By Chris Lang
On 13 and 14 May 2021, about 100 people took part in a virtual meeting: “Amazon besieged: Between Extreme Violence and Green Scams – People of the Forest in Defense of Mother Earth and against Capital Invasion”. The participants in the meeting included Indigenous Peoples, local communities, Quilombola communities, scholars and activists from Brazil and other countries.
A letter from the meeting condemns the destructive operations of illegal loggers, plantation companies, large farm owners, and mega infrastructure developers. It also criticises the “sustainable development” and “green economy” programmes and projects, including REDD, that restrict traditional coexistence with the forest.
Letter in Defense of the Amazon and Mother Earth, Against the Invasion of Capital, Extreme Violence and Green Scams
As members of the Indigenous Peoples Apurinã, Huni Kuim, Jaminawa, Shanenawa, Xavante and Yawanawa; of worker & extractivist communities; peasants; communities living along the rivers and streams; Quilombola communities; and as scholars and activists of movements and social organizations of the Brazilian Amazon, other Brazilian biomes, and from abroad, almost 100 of us have come together, in small groups and, due to the pandemic, connected by computers and phones – on May 13th and 14th, 2021 in the event – “Amazon besieged: Between Extreme Violence and Green Scams – People of the Forest in Defense of Mother Earth and against Capital Invasion”.
We decided to continue to break the silence that the pandemic forced upon us. Its persistence has been facilitating, at an even more exacerbated speed, the rate of destruction, violence, invasion and appropriationby loggers and big landowners, and the corporations behind them that demand the timber, meat and other products extracted our life spaces, most of the time overlooked by big media and the general population. Due to the urgency of our situation, we address this letter of denunciation to those who seek to strengthen our struggles and hopes.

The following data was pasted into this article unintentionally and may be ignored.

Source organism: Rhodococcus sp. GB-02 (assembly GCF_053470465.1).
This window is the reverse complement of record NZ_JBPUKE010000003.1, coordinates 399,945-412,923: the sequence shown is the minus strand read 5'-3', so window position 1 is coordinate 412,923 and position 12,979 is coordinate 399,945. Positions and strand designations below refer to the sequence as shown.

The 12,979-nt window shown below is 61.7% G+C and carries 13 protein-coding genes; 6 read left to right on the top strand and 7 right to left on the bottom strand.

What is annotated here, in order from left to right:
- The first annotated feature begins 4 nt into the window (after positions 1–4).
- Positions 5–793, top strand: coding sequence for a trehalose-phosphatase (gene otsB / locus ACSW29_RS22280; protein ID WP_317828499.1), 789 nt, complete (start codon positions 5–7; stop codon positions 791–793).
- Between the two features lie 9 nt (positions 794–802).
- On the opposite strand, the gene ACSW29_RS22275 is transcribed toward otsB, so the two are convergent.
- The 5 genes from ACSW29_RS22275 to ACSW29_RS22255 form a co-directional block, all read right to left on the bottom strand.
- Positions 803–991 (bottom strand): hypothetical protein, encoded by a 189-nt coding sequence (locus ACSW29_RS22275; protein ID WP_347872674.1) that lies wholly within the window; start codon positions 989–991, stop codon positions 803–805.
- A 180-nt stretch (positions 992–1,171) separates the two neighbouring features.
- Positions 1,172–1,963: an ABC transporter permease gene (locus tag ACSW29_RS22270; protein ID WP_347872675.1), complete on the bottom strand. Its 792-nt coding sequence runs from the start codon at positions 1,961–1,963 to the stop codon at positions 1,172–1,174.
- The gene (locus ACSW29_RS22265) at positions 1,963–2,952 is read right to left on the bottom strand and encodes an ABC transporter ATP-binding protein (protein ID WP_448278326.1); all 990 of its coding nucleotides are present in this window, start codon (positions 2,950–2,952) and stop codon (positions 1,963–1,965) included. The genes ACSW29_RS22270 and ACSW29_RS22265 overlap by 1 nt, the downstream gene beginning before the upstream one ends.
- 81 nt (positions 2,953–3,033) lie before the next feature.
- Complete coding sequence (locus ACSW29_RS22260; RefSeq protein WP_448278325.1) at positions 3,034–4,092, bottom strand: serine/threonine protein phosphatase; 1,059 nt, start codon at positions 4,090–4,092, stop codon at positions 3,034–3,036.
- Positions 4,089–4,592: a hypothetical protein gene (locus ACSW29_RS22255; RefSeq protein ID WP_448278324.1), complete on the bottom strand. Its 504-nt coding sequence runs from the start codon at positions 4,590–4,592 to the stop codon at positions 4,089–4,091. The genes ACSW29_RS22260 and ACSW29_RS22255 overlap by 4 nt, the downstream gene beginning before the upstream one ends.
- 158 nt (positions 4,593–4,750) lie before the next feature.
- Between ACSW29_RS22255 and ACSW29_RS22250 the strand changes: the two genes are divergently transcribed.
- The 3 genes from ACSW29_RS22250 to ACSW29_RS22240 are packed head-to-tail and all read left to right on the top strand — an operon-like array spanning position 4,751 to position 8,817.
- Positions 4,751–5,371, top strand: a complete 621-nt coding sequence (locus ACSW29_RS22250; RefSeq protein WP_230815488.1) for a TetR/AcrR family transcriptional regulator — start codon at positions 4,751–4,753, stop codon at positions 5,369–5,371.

We are aware that the fascist policies of the current Brazilian president enable the crime of genocide. They foster and facilitate invasions into our territories and furthermore do their utmost to encourage the spread of the new coronavirus. We also understand that this genocide is inserted in the global project to destroy the Earth and to end life, led by the interests of capital accumulation.
On the one hand, we are exposed to direct violence carried out by illegal loggers, plantation and large farm owners and mega projects. While simultaneously, programs and projects – of “sustainable development” and of a “green economy” – presented as though they are “solutions” for us, for the forests and the world’s climate, exert indirect, yet no less severe, violence such that they restrict our traditional coexistence with the forest, placing at risk our cultural and spiritual survival and threatening our food sovereignty, our ways of life and our relation with the territories.
This greenwashed capitalism has caused a backlash to our fight for land and rights in the last decades, specifically since 1999, when the self-proclaimed “Government of the Forest”, began to transform Acre into a showcase of the “green economy”, attracting massive investments by banks and development agencies and conservation NGOs. While never having been translated into improving life in our communities nor effectively reducing deforestation, these resources have been used to co-opt many of our leaders. The false promises of major improvements and the government and political party interventions have divided our communities and torn apart our common struggle, in addition to increasing timber extraction and livestock activity around and within our territories.